Leicester Space Scientist Receives Prestigious Award From Royal Astronomical Society
Professor Emma Bunce from the University of Leicester awarded Chapman Medal for outstanding research into gas giant planets
A space scientist from the University of Leicester has received a prestigious award from the Royal Astronomical Society (RAS) for her outstanding research into the physics of the gas giant planet magnetospheres of Jupiter and Saturn.
Professor Emma Bunce, from the University of Leicester's Department of Physics and Astronomy, has received the Chapman Medal from the RAS for her research which has helped to develop our understanding of the physical properties of electric current systems flowing in the magnetospheres of the gas giant planets, and their connection with the polar auroras in their upper atmospheres.
Professor Bunce was the first to analyse simultaneous observations of Saturn’s UV auroras by the Hubble Space Telescope and measurements of electric currents in the high-latitude magnetosphere measured by the Cassini spacecraft. This work clearly established a connection between upward-directed magnetic field-aligned currents flowing near the boundary of open and closed field lines and the auroral oval, as proposed in Leicester’s earlier modelling work.
Planetary scientists from the University of Leicester have played key roles in the Cassini mission since the 1990s, and Cassini’s breath-taking discoveries have helped shape Leicester’s research into planetary magnetospheres, ionospheres and atmospheres since the robotic explorer launched in 1997.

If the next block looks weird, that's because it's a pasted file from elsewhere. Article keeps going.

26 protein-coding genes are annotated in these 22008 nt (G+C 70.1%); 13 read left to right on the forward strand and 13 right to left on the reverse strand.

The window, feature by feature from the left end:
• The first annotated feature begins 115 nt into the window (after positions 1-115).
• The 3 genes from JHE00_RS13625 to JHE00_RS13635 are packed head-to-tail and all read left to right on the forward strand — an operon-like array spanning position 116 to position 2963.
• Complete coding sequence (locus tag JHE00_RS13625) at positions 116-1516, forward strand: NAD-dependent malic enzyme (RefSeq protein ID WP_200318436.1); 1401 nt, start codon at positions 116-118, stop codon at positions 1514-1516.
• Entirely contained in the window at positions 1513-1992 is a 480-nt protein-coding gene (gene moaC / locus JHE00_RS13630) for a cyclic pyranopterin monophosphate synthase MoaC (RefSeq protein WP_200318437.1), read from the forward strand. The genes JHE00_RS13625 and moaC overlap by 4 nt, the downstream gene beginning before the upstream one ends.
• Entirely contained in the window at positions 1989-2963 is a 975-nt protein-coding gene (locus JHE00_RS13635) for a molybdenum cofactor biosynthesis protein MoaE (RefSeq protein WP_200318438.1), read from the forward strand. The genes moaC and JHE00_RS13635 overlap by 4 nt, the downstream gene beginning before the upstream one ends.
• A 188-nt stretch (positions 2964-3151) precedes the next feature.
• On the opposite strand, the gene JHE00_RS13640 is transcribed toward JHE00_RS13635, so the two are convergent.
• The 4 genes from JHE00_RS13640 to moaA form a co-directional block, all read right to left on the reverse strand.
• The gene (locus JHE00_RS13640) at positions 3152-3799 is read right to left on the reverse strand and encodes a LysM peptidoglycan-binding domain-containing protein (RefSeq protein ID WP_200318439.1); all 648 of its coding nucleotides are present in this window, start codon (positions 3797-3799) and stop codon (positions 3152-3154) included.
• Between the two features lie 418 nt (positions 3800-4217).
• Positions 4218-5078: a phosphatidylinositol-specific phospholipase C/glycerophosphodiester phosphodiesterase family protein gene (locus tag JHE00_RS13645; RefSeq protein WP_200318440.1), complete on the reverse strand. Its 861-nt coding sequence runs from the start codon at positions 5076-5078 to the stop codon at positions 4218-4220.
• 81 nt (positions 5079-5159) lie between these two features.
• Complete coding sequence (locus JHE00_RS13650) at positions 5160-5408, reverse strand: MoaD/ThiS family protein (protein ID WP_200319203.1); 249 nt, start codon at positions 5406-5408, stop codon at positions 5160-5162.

Professor Emma Bunce, Professor of Planetary Plasma Physics at the University of Leicester, said: “I am honoured to have been
awarded the Chapman medal from the Royal Astronomical Society. I have been fortunate in my career so far to have been involved in high profile missions such as the Cassini mission at Saturn, which means that I am able to take advantage of access to brand new data in the planet’s space environment. Most of all, I am grateful to be working amongst a fantastic team of researchers at the University of Leicester, and with collaborators worldwide who act as great inspiration and support.”
The Chapman Medal is awarded for investigations of outstanding merit in the science of the Sun, space and planetary environments or solar-terrestrial physics. The Medal is awarded by the RAS for a single outstanding piece of work.
Professor John Zarnecki, President of the Royal Astronomical Society, said: “It is an enormous pleasure to congratulate the 2018 cohort of winners of our awards and medals. Over nearly two centuries, the Society has recognised the very best men and women in astronomy, space science and geophysics, in the UK and around the world, and this year is no exception. Winners this year are from across the gamut of our sciences, including developing instrumentation for the first detection of gravitational waves, studying the distant universe, making a success of the Rosetta mission and understanding volcanic activity in Iceland. The achievements of all of them are incredibly impressive, and I am delighted to see their work recognised in this way.”
The Chapman Medal will be presented to Professor Bunce at the conference dinner at the European Week of Astronomy and Space Science (EWASS) meeting in Liverpool on Thursday 5 April.
More information about the Chapman Medal is available here: https://www.ras.org.uk/awards-and-grants/awards/2264-chapman-medal